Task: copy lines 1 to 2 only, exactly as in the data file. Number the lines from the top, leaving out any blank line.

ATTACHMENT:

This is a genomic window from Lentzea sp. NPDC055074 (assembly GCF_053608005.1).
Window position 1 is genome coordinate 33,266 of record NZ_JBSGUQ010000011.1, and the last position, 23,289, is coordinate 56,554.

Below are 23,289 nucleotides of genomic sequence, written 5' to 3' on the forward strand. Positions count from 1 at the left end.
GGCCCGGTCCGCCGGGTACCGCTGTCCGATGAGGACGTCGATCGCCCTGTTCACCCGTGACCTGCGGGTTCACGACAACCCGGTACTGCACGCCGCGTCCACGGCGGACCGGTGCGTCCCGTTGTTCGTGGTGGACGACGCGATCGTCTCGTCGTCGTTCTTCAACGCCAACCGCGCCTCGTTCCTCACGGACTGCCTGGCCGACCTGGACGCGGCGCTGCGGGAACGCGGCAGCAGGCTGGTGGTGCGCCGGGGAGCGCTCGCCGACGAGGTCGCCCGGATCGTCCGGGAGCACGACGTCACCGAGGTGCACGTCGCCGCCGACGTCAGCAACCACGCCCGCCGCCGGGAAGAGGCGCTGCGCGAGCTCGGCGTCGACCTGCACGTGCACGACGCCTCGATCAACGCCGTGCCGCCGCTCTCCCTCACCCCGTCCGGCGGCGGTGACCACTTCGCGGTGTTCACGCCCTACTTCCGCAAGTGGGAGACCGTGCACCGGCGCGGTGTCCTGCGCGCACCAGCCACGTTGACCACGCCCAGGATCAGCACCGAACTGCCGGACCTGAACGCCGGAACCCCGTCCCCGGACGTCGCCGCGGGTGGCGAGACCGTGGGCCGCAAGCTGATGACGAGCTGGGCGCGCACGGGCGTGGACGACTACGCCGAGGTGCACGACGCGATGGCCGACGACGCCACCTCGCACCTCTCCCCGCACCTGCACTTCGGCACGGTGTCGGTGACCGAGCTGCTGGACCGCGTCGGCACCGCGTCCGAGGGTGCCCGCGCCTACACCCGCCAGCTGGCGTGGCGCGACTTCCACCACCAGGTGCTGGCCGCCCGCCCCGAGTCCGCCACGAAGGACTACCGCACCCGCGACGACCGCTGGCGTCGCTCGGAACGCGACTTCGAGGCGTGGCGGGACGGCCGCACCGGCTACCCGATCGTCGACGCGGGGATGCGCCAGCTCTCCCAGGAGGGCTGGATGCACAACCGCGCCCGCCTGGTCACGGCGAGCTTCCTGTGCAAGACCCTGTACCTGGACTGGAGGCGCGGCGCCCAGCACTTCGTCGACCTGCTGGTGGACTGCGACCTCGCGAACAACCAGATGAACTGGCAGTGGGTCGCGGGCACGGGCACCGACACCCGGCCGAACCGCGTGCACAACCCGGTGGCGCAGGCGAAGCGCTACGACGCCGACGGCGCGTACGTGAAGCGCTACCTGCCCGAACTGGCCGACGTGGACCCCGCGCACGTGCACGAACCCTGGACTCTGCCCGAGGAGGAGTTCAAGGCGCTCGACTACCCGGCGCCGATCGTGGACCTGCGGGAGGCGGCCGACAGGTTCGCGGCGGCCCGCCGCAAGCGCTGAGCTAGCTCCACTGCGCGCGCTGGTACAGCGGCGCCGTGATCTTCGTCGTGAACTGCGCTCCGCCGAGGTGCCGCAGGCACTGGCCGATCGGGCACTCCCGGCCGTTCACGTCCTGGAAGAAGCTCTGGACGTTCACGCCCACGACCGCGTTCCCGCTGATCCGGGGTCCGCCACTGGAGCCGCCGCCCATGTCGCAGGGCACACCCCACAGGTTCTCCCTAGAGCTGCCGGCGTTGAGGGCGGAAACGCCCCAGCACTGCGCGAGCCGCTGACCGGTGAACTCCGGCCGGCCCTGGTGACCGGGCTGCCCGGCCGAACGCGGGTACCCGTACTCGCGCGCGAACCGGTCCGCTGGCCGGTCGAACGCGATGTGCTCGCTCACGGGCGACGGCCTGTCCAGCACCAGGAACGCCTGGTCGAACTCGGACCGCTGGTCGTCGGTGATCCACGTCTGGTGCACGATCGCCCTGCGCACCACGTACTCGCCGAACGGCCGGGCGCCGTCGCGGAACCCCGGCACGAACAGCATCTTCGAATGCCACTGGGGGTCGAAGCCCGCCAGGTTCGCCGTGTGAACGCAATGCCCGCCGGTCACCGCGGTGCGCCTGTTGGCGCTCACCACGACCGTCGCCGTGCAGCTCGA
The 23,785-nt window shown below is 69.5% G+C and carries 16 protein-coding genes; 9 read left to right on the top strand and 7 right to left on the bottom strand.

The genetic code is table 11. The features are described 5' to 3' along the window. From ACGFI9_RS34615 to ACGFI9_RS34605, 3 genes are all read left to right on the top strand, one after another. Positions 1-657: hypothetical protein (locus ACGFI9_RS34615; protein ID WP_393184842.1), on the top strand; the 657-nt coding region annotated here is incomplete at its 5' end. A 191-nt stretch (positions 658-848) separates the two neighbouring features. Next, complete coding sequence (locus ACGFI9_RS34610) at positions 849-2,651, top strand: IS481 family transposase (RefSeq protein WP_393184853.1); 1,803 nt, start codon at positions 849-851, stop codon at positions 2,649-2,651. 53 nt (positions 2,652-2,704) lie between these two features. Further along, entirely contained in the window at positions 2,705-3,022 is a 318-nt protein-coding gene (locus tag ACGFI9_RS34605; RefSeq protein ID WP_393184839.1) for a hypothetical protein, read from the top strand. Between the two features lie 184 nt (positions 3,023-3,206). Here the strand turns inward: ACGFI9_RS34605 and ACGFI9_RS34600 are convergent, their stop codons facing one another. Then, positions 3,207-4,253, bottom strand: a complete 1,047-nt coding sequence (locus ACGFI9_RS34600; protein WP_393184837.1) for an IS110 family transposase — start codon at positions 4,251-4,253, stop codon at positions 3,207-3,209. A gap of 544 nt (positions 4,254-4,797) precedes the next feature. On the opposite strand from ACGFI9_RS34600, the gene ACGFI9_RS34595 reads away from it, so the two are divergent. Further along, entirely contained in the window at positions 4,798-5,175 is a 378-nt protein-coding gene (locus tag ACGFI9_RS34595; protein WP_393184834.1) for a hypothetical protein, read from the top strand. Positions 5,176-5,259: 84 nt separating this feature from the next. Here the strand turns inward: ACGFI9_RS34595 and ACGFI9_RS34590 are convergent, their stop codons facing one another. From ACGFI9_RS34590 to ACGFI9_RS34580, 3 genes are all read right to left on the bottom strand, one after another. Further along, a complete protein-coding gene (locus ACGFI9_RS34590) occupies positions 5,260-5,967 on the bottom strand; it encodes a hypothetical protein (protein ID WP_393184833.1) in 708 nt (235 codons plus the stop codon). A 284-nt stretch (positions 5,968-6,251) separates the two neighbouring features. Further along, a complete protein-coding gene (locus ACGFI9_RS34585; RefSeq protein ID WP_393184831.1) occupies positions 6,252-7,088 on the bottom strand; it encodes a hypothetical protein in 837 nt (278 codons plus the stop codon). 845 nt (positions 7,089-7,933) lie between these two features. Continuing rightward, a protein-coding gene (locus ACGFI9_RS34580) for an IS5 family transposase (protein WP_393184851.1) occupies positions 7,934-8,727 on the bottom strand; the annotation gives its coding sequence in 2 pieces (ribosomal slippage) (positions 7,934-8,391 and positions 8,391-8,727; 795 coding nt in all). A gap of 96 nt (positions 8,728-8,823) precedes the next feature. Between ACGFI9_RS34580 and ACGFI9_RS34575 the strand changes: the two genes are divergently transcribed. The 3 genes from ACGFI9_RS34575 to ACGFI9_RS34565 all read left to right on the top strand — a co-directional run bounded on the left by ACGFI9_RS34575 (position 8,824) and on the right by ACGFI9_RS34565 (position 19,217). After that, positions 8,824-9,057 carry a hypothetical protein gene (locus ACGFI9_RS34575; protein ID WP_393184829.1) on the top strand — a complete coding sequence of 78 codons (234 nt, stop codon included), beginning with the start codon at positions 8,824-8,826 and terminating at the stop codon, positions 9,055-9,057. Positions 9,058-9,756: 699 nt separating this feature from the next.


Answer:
This is a genomic window from Lentzea sp. NPDC055074 (assembly GCF_053608005.1).
Window position 1 is genome coordinate 33,266 of record NZ_JBSGUQ010000011.1, and the last position, 23,289, is coordinate 56,554.